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Dormicum Tablet is a sleep-inducing agent belonging to the benzodiazepines.



Active ingredient: midazolam as the maleate.

Tablets containing midazolam maleate equivalent to 7.5 mg and 15 mg of midazolam.

The 7.5 mg tablet is oval, cylindrical, biconvex and of a white to almost white colour; the 15 mg tablet is oblong and of a grey-blue color


Excipients: described as per local requirements (Dormicum tablets contain anhydrous lactose. For warning related to lactose monohydrate, see General (Warnings and Precautions)).


Properties and effects

Dormicum is a sleep-inducing agent characterized by a rapid onset and short duration of action, It also exerts anxiolytic, hypnotic, anticonvulsant and muscle-relaxant effects. Dormicum impairs psychomotor function after single and/or multiple doses but causes minimal haemodynamic changes.


As for other benzodiazepines, it is believed that the effects of Dormicum are mainly mediated via agonistic binding to gamma-aminobutyric acid receptors (GABAA) in the CNS. The hypothesis is that benzodiazepines do not directly activate GABAA receptors, but require the endogenous ligand. i.e. GABA, to exert the effects.




Midazolam is absorbed rapidly and completely after oral administration.

After a single administration of a Dormicum 15 mg tablet, maximum plasma concentrations of 70-120 ng/ml are reached within one hour. Food prolongs the time to peak plasma concentration by around one hour, pointing to a reduced absorption rate of midazolam. The absorption half-life is 5-20 minutes.


Due to the substantial first-pass effect, the absolute bioavailability of oral midazolam ranges between is 30-70%. The pharmacokinetics of midazolam is linear in the 7.5-20mg oral dose range.



The tissue distribution of midazolam is very rapid and in most cases a distribution phase is not apparent or is essentially finished within 1-2 hours after oral administration. The volume of distribution at steady state is 0.7-1.21/kg. 96-98% of midazolam is bound to plasma proteins. The major fraction of plasma protein binding is due to albumin. There is a slow and insignificant passage of midazolam into cerebrospinal fluid In humans, midazolam has been shown to cross the placenta slowly and to enter fetal circulation. Small quantities of midazolam are found in human milk.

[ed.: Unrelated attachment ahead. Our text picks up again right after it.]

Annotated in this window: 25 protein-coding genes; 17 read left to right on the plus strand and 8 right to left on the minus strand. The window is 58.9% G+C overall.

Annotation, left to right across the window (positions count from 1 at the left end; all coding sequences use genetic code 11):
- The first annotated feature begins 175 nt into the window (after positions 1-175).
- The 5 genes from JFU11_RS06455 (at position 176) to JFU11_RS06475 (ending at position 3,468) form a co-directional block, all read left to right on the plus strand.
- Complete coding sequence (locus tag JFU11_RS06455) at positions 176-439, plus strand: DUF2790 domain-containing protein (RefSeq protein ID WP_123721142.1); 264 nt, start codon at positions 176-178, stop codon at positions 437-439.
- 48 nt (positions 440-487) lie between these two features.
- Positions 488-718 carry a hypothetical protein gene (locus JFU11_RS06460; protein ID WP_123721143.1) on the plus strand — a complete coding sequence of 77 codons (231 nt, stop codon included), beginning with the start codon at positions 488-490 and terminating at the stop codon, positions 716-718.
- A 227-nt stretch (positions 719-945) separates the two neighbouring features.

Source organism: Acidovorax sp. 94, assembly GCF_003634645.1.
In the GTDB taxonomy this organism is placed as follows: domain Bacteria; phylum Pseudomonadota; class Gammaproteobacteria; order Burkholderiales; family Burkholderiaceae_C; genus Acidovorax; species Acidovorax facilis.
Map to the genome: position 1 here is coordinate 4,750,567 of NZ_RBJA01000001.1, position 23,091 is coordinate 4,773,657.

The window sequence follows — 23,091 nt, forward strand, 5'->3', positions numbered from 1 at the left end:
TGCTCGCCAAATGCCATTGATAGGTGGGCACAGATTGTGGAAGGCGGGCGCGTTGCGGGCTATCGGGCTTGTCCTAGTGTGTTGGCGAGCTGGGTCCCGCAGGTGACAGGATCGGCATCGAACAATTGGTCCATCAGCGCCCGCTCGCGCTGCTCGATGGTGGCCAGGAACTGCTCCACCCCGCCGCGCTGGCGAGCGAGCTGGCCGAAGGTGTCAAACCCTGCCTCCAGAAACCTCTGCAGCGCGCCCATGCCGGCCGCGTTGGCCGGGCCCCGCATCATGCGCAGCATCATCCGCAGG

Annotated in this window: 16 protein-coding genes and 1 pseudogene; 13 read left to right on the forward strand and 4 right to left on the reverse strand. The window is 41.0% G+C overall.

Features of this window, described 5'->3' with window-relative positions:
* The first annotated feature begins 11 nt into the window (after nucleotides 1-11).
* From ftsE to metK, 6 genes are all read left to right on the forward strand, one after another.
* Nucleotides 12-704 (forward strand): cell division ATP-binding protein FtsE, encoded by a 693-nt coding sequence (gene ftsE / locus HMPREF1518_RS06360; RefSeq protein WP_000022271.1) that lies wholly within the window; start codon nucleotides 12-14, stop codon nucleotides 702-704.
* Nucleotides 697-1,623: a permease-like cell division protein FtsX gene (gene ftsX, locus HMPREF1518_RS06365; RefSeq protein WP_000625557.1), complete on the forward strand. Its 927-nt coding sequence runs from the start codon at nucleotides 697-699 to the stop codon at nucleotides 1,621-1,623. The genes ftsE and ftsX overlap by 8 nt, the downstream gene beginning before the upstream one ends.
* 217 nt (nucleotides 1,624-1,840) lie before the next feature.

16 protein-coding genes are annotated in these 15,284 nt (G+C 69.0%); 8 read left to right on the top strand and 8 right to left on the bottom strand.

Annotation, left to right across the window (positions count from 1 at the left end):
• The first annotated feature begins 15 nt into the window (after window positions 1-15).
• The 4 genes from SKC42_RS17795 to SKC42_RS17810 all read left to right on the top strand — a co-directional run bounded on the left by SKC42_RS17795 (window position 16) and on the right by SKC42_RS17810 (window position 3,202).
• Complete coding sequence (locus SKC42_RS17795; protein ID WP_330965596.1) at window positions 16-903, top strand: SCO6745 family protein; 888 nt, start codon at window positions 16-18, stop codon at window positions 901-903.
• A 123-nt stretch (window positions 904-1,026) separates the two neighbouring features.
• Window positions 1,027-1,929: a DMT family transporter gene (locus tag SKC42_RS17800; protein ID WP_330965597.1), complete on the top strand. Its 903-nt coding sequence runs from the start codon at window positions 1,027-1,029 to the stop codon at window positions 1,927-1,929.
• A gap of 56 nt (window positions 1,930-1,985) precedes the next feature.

Midazolam is almost entirely eliminated by biotransformation. Less than 1% of the dose is recovered in urine as unchanged drug. Midazolam is hydroxylated by cytochrome P450, CYP3A4 isozymes. Both isozymes, CYP3A4 and also CYP3A5 are actively involved in the hepatic oxidative metabolism of midazolam


There are two main oxidized metabolites 1'-hydroxymidazolam (also named α-hydroxymidazolam) and 4-hydroxymidazolam. 1'-{-hydroxymidazolam is the major urinary and plasma metabolite. 60-80% of the dose is glucuronidated and excreted in the urine in form of 1'-hydroxymidazolam conjugate. Plasma concentrations of 1'{-hydroxymidazolam may reach 30-50% those of the parent compound. 1'{-hydroxymidazolam is pharmacologically active and contributes significantly (about 34%) to the effects of oral midazolam.


Previous investigation did not show a clinically relevant genetic polymorphism in the oxidative metabolism of midazolam.



In young healthy volunteers, the elimination half-life of midazolam range between 1.5 to 2.5 hours. Midazolam is a non-accumulating drug when given once daily. Repeated administrations of midazolam do not induce drug-metabolizing enzymes.


The elimination half-life of 1'-hydroxymidazolam is shorter than 1 hour


Pharmcokinetics in special populations


In elderly male subjects over 60 years of age, the elimination half-life of midazolam was significantly prolonged by a factor 2.5 as compared with younger male subjects. Total midazolam clearance was significantly reduced in male elderly subjects and the bioavailability of the oral tablet was significantly increased. However no significant differences were observed in elderly female compared to younger subjects.


Patient with hepatic impairment

The pharmacokinetics of midazolam were significantly modified in patients with chronic liver disease including advanced liver cirrhosis. In particular, as a consequence of a decreased liver clearance. the elimination half-life was prolonged and the absolute bioavailability of oral midazolam was significantly increased in cirrhotic patients compared to control.


Patients with renal impairment

The pharmacokinetics of midazolam are not altered in patients with chronic renal failure. However the major midazolam metabolite, 1'-hydroxymidazolam glucuronide, which is excreted through the kidney, accumulates in patients with severe chronic renal failure. This accumulation produces a prolonged sedation. Oral midazolam should therefore be administered carefully in patients with renal impairment.


Obese patients

In obese patients the volume of distribution of midazolam is increased. As a consequence, the mean elimination half-life of midazolam is longer in obese than in non-obese patients (5.9 hours vs 2.3 hours). The oral bioavailability of the midazolam tablet was not different in obese patients compared to non-obese patients.


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